Julie Pocock MAAT, Director, Kingfisher Services

The Economic Crime and Transparency Act is new legislation to tackle money laundering and fraud, and reform Companies House. The main changes affecting accountants will be around ID verification of company directors and people with significant control of limited companies, and changes to accounts and filing at Companies House.

Directors will not be considered legally appointed unless their ID is verified. Verification can be obtained by uploading approved documents to Companies House, or through an ‘Authorised Corporate Service Provider’ such as accountants or company formation agents. Accountants will need to ensure their AML procedures are up-to-date and that ID verification is obtained for all clients, especially where they complete company formations.

In a big change to accounts and filing, small companies are no longer able to file abridged accounts, and must file their profit and loss account. This will result in a loss of privacy for clients, so accountants will need to make clients aware of these changes before they happen, so it doesn’t come as a surprise.

There is also a new corporate criminal offence of ‘failure to prevent fraud’, but this will only apply to large companies and won’t affect accountants whose client base are small/medium companies.

I believe that the Companies House reforms around ID verification are a good idea, and should work to prevent companies being set up under false names and addresses, however, I think that the mandatory filing of profit and loss accounts for all companies is a step too far.

The new ‘failure to prevent fraud’ offence will not be far-reaching enough as it does not include small businesses, and therefore will not obtain good results.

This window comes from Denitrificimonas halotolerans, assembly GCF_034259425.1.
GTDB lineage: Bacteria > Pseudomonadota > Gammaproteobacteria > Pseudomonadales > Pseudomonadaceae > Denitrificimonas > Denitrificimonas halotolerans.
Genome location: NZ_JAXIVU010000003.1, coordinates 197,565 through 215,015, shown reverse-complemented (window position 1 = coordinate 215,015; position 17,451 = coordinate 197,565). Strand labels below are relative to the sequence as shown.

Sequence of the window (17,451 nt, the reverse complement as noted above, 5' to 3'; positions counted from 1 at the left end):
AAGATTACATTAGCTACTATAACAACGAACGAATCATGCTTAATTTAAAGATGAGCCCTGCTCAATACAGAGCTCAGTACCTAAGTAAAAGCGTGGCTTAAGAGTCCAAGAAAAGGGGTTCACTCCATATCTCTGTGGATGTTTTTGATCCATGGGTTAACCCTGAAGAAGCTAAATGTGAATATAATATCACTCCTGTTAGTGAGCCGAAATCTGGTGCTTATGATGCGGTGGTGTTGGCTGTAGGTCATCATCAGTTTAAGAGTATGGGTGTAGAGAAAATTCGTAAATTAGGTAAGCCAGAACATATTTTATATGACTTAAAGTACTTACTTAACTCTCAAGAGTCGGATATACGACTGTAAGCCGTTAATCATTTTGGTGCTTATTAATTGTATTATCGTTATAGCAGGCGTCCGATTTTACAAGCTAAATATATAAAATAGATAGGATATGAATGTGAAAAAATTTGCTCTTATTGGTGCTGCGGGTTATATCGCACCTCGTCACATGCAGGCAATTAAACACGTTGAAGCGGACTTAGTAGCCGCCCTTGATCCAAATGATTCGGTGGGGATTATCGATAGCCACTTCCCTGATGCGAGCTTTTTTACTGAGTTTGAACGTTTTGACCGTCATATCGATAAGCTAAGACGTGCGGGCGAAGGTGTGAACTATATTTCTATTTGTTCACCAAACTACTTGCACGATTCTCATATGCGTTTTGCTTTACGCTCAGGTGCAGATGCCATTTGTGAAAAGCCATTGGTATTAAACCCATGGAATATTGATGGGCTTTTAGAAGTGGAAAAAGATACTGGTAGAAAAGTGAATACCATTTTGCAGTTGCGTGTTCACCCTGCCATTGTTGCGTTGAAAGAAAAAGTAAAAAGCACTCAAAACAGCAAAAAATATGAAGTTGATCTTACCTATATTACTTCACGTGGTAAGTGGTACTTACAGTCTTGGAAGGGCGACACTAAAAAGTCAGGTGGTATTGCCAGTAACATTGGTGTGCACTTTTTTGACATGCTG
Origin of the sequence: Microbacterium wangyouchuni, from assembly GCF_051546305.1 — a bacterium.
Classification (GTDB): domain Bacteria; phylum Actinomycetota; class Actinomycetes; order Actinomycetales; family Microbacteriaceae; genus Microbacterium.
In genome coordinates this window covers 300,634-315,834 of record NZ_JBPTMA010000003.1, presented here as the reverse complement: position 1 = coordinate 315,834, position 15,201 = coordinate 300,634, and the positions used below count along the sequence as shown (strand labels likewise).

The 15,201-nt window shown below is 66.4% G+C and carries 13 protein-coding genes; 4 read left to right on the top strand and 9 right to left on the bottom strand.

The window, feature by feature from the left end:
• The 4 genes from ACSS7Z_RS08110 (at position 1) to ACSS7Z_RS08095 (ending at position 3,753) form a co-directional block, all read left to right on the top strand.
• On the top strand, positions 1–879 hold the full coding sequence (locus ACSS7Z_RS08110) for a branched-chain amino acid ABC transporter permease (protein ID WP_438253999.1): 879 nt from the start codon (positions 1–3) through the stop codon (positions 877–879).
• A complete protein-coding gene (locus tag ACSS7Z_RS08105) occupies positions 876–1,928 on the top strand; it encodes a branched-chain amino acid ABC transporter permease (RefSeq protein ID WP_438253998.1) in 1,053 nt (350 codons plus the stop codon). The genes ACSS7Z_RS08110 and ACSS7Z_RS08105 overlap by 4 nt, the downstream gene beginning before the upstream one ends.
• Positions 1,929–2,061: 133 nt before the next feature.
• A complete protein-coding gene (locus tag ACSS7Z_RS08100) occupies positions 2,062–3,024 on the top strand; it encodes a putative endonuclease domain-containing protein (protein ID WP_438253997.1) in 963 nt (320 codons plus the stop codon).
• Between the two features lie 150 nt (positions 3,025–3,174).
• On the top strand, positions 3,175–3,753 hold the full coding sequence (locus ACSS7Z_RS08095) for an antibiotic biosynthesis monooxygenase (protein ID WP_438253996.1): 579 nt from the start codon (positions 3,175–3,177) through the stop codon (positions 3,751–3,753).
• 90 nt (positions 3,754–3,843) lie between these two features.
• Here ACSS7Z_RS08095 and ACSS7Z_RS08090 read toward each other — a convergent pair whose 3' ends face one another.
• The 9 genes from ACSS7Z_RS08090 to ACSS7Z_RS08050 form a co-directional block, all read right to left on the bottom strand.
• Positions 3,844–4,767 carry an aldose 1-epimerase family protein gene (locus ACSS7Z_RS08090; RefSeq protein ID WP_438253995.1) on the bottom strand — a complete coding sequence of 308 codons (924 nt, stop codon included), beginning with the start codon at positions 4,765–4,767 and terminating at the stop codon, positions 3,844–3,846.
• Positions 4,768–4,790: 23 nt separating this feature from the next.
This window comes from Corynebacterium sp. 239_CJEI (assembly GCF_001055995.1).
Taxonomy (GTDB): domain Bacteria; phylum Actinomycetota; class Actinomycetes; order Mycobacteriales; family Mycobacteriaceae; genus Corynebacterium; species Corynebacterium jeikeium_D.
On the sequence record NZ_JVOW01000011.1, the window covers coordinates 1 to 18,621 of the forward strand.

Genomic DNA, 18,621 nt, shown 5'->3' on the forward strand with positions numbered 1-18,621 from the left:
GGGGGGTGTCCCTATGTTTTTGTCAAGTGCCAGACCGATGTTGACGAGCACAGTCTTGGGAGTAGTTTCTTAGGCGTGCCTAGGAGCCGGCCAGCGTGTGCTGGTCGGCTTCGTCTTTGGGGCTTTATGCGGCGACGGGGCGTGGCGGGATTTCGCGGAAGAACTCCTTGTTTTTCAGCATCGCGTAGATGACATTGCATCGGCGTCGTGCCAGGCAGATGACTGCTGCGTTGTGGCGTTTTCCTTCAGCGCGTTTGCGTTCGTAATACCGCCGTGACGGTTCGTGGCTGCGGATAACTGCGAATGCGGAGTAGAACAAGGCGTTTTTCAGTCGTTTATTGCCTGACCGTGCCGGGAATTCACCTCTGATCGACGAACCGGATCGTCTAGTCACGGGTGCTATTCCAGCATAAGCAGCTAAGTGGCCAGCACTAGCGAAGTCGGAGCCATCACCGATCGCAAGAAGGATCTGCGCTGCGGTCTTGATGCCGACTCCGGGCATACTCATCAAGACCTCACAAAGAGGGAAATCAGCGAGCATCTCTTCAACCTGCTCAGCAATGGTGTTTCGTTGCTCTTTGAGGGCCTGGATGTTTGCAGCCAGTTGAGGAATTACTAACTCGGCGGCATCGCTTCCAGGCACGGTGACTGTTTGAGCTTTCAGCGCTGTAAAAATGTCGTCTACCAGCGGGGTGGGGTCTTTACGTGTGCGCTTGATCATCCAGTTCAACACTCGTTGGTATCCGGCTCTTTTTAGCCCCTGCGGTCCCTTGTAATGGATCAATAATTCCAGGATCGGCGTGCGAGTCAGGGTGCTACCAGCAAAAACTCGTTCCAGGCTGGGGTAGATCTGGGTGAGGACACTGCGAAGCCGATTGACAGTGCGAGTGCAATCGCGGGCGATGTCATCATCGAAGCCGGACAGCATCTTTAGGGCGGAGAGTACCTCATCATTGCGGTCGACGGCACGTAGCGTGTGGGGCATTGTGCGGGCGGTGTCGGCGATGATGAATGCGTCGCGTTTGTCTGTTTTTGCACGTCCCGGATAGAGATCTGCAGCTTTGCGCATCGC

Verdict: Accountants should inform their smaller clients that filing profit/loss accounts with Companies House is now mandatory to avoid surprises.

Accountants must adapt to a much more stringent regulatory environment

Vanessa Myatt FMAAT, MD, TCW Accounting Solutions

The bill includes substantial reforms to Companies House, impacting small companies and microenterprises. These companies can no longer file abridged accounts but are now required to submit profit/loss accounts. These stricter filing requirements are an increased burden on small businesses and could lead to challenges with compliance.

There is also mandatory identification and verification for new and existing registered company directors, people with significant control and all those associated with those entities. Accountants as Authorised Corporate Service Providers may be responsible for completing these checks.

In addition, there’s now a wide range of offences which fall under the ‘failure to prevent fraud’ category such as fraud by false representation, fraudulent trading and false accounting.

These reforms aim to make it more difficult for economic crime to go undetected and make it easier to prosecute offenders. The introduction of mandatory identification verification and enhanced powers for Companies House for example, are significant steps forward towards greater transparency and accountability. However, I think the true measure of success will be seen in how well these changes deter economic crime.

The implications of all this will affect the day-to-day operation of accountants. In particular:

  • Additional training, as accountants will need to familiarise themselves with these new requirements and consider further compliance training for themselves and staff.
  • Educate clients on these changes to ensure compliance.
  • Update policies and procedures to align with new requirements.

Verdict: Accountants will need to adapt to a more stringent regulatory environment, focusing more on transparency and prevention of economic crime.

Would you like to contribute to future articles like this one? If so, please get in touch with Annie Makoff-Clark at [email protected]. Upcoming topics include the Autumn statement and whether digital-only is the answer to HMRC’s problems.

Annie Makoff is a freelance journalist and editor.